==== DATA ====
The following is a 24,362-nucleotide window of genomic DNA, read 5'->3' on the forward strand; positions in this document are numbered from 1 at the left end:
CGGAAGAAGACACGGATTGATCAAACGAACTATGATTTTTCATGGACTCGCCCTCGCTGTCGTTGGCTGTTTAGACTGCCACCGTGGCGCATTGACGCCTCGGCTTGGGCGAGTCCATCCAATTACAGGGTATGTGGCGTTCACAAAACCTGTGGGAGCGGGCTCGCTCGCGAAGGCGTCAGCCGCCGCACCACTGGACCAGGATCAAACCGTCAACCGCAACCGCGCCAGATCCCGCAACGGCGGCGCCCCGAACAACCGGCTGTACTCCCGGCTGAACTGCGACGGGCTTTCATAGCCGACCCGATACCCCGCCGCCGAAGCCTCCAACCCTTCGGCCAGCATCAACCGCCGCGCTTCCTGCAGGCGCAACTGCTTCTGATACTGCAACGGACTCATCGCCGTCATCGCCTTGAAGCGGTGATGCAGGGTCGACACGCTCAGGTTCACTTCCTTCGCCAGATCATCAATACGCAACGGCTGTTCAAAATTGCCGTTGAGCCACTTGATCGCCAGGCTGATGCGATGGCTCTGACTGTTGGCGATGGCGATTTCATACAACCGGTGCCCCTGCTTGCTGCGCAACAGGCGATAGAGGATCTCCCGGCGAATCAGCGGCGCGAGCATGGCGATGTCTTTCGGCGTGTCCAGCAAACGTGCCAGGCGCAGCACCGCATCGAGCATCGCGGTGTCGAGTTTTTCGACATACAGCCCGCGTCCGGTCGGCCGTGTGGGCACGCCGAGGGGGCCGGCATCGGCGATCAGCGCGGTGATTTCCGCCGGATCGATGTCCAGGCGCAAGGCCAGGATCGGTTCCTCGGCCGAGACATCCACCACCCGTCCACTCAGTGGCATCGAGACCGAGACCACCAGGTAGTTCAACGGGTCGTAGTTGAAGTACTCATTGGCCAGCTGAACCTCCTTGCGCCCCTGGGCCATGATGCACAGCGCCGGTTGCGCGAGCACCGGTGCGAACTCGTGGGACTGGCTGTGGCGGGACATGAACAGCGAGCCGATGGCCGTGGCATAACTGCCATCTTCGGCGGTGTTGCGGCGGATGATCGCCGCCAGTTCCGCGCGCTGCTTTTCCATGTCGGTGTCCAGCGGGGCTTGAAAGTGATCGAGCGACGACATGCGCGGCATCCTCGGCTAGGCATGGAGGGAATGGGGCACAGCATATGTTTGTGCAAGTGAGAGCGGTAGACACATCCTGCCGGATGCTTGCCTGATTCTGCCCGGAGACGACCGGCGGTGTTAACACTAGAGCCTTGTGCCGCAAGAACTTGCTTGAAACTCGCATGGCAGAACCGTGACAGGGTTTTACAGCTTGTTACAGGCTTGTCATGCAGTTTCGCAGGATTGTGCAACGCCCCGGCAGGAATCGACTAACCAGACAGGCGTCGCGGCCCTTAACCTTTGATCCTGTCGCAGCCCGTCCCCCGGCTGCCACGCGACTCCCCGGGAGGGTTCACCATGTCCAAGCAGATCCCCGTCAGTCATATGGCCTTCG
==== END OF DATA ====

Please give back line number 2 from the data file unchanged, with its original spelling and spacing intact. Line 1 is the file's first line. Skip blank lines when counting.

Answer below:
CGGAAGAAGACACGGATTGATCAAACGAACTATGATTTTTCATGGACTCGCCCTCGCTGTCGTTGGCTGTTTAGACTGCCACCGTGGCGCATTGACGCCTCGGCTTGGGCGAGTCCATCCAATTACAGGGTATGTGGCGTTCACAAAACCTGTGGGAGCGGGCTCGCTCGCGAAGGCGTCAGCCGCCGCACCACTGGACCAGGATCAAACCGTCAACCGCAACCGCGCCAGATCCCGCAACGGCGGCGCCCCGAACAACCGGCTGTACTCCCGGCTGAACTGCGACGGGCTTTCATAGCCGACCCGATACCCCGCCGCCGAAGCCTCCAACCCTTCGGCCAGCATCAACCGCCGCGCTTCCTGCAGGCGCAACTGCTTCTGATACTGCAACGGACTCATCGCCGTCATCGCCTTGAAGCGGTGATGCAGGGTCGACACGCTCAGGTTCACTTCCTTCGCCAGATCATCAATACGCAACGGCTGTTCAAAATTGCCGTTGAGCCACTTGATCGCCAGGCTGATGCGATGGCTCTGACTGTTGGCGATGGCGATTTCATACAACCGGTGCCCCTGCTTGCTGCGCAACAGGCGATAGAGGATCTCCCGGCGAATCAGCGGCGCGAGCATGGCGATGTCTTTCGGCGTGTCCAGCAAACGTGCCAGGCGCAGCACCGCATCGAGCATCGCGGTGTCGAGTTTTTCGACATACAGCCCGCGTCCGGTCGGCCGTGTGGGCACGCCGAGGGGGCCGGCATCGGCGATCAGCGCGGTGATTTCCGCCGGATCGATGTCCAGGCGCAAGGCCAGGATCGGTTCCTCGGCCGAGACATCCACCACCCGTCCACTCAGTGGCATCGAGACCGAGACCACCAGGTAGTTCAACGGGTCGTAGTTGAAGTACTCATTGGCCAGCTGAACCTCCTTGCGCCCCTGGGCCATGATGCACAGCGCCGGTTGCGCGAGCACCGGTGCGAACTCGTGGGACTGGCTGTGGCGGGACATGAACAGCGAGCCGATGGCCGTGGCATAACTGCCATCTTCGGCGGTGTTGCGGCGGATGATCGCCGCCAGTTCCGCGCGCTGCTTTTCCATGTCGGTGTCCAGCGGGGCTTGAAAGTGATCGAGCGACGACATGCGCGGCATCCTCGGCTAGGCATGGAGGGAATGGGGCACAGCATATGTTTGTGCAAGTGAGAGCGGTAGACACATCCTGCCGGATGCTTGCCTGATTCTGCCCGGAGACGACCGGCGGTGTTAACACTAGAGCCTTGTGCCGCAAGAACTTGCTTGAAACTCGCATGGCAGAACCGTGACAGGGTTTTACAGCTTGTTACAGGCTTGTCATGCAGTTTCGCAGGATTGTGCAACGCCCCGGCAGGAATCGACTAACCAGACAGGCGTCGCGGCCCTTAACCTTTGATCCTGTCGCAGCCCGTCCCCCGGCTGCCACGCGACTCCCCGGGAGGGTTCACCATGTCCAAGCAGATCCCCGTCAGTCATATGGCCTTCG